The flight instructors "admit [Lubitz] failed a check ride due to a loss of situational awareness, which may very well have been caused by the very same anxiety and severe depression which were symptoms of his mental health disorder," Brian Alexander, an attorney representing the families of 150 people who died in the crash, told The Associated Press. Jeva Lange
Apparently it wasn't too late for Justin Bieber to say sorry. Guinness World Records announced Monday night that the pop star's latest album, Purpose, landed him in its 2017 edition not once, twice, but a whopping eight times.
The 22-year-old pop star set world records for the most-streamed track and the most-streamed album on Spotify in a week, with "What Do You Mean?" and Purpose, respectively. He also won records for having 17 tracks on the Billboard Hot 100 at once, having 13 simultaneous new entries on the Billboard Hot 100, and for being the first artist to simultaneously fill the top three spots on the U.K. singles chart.
His other records stemmed from his social media use: Bieber won the record for having the most Twitter followers with 82,235,563, as well as the most YouTube subscribers of any male and the most-viewed YouTube channel. Becca Stanek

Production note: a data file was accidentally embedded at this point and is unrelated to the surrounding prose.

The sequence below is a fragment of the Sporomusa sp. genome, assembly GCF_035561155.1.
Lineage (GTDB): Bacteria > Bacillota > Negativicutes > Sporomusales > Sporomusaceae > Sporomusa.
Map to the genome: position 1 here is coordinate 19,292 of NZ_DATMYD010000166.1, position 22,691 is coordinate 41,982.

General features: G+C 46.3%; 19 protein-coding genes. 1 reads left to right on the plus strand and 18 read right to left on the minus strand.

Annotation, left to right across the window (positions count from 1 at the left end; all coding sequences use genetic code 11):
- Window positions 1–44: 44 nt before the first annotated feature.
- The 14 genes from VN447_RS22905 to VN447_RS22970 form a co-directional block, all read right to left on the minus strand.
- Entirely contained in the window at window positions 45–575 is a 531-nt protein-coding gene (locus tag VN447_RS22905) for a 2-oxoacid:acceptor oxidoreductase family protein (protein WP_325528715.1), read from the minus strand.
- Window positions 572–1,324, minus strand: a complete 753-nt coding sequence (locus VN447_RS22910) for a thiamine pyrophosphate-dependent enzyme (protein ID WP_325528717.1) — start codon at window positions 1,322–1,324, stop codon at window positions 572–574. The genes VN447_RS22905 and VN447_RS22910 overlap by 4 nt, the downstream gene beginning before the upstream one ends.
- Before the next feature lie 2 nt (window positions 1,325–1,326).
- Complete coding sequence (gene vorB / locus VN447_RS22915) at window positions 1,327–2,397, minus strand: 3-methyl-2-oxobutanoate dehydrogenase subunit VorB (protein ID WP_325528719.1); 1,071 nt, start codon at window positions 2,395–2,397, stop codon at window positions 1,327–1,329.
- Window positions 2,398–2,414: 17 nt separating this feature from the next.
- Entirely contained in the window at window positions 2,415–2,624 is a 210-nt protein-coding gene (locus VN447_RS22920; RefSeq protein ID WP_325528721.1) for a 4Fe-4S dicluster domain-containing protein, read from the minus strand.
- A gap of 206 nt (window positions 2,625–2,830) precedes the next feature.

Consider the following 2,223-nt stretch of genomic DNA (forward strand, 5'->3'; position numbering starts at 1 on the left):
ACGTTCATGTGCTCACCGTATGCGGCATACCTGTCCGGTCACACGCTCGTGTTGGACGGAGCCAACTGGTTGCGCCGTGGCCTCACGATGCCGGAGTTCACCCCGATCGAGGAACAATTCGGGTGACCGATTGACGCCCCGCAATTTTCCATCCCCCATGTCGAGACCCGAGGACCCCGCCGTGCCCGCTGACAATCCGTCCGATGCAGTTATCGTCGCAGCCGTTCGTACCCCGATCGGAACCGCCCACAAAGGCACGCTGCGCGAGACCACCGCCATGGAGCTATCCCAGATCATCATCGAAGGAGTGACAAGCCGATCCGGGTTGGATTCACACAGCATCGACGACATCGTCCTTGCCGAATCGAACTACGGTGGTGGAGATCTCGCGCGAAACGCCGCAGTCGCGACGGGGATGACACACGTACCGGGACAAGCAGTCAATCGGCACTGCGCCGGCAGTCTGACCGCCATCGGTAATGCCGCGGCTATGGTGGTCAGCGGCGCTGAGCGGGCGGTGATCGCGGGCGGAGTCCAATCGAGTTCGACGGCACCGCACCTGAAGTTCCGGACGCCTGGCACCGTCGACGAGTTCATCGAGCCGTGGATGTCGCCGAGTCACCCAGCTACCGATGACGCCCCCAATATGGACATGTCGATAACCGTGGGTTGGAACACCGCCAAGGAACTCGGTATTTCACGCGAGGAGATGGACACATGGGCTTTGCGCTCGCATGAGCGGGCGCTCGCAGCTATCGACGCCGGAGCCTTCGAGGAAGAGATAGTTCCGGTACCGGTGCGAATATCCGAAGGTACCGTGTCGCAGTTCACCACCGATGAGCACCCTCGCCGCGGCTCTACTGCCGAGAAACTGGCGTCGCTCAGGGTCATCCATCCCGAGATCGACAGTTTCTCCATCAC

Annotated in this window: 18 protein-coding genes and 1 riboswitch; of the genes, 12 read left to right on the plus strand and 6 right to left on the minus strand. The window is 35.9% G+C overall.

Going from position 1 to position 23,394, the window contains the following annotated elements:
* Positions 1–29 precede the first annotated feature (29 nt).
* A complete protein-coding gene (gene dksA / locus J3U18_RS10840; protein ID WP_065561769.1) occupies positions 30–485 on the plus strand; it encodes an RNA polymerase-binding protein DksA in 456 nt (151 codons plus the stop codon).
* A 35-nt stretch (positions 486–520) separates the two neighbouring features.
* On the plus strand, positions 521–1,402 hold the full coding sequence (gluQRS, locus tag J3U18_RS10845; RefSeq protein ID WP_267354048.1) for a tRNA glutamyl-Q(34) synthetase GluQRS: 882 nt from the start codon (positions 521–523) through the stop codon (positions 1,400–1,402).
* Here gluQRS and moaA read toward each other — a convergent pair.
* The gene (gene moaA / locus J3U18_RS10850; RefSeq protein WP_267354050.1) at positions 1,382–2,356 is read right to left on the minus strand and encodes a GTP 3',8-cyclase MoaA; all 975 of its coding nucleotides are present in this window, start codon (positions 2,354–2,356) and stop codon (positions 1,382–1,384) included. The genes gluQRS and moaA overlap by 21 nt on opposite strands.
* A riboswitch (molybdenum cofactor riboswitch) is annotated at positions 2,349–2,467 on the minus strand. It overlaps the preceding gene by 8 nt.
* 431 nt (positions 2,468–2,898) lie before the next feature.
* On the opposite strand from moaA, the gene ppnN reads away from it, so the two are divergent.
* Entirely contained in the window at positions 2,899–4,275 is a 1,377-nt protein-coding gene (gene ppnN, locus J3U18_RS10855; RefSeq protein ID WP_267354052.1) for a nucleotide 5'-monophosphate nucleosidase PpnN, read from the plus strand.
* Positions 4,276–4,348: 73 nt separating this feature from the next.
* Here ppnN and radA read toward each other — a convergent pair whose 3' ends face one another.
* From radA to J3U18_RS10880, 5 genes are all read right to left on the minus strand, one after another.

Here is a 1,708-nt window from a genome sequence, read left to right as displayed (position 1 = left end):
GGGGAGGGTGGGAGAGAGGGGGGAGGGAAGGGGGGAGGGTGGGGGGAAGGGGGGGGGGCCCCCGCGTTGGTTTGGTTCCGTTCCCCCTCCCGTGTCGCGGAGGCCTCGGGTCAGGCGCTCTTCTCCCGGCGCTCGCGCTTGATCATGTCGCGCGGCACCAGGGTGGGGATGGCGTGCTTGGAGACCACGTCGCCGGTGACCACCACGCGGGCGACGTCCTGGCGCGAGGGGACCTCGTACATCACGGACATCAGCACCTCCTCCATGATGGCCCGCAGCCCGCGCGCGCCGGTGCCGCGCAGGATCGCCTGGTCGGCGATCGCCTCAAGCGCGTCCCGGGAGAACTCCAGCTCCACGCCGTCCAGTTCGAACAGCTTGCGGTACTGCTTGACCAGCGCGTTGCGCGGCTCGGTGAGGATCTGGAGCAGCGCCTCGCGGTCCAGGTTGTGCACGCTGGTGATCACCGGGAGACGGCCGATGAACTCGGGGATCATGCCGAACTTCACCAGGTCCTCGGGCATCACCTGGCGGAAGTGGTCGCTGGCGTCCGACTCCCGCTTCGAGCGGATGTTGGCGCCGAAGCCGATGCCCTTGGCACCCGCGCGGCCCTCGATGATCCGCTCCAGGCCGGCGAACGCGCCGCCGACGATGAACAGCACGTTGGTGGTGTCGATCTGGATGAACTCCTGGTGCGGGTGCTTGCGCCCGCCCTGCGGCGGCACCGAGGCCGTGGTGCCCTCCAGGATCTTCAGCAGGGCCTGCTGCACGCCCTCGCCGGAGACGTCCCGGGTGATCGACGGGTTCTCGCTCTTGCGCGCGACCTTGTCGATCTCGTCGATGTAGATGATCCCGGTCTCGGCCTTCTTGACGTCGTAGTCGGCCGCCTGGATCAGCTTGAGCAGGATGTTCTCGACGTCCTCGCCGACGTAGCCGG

On Tuesday, Hewlett Packard CEO Meg Whitman will become the first Republican to publicly campaign for Hillary Clinton. Whitman — previously a top Republican fundraiser, the GOP's 2010 gubernatorial nominee in California, and now a vocal Donald Trump detractor — will meet with business leaders in Denver to discuss the Democratic presidential nominee's proposals for jobs.
While Whitman is far from the only Republican to throw her support behind Clinton, she will be the first to make an appearance on the campaign trail on Clinton's behalf. Initially, Whitman backed New Jersey Gov. Chris Christie (R) in the presidential primary. Earlier this month, however, she announced she would support Clinton over Trump, who, Talking Points Memo reported, she believes to be a "'demagogue' who has 'exploited anger, grievance, xenophobia, and racial division.'" Becca Stanek
Man's best friend actually knows what man is saying, according to a new study out of Hungary on how dogs react to language.
By training 13 family dogs to sit still in an fMRI scanner, the authors of the study discovered that by saying positive words in an excited manner, two different regions of the dog's brain lit up — the left hemisphere, which is connected to the meaning of words, and the right hemisphere, which is connected to how words are emotionally said. The same regions are connected to meaning and intonation in human brains, too.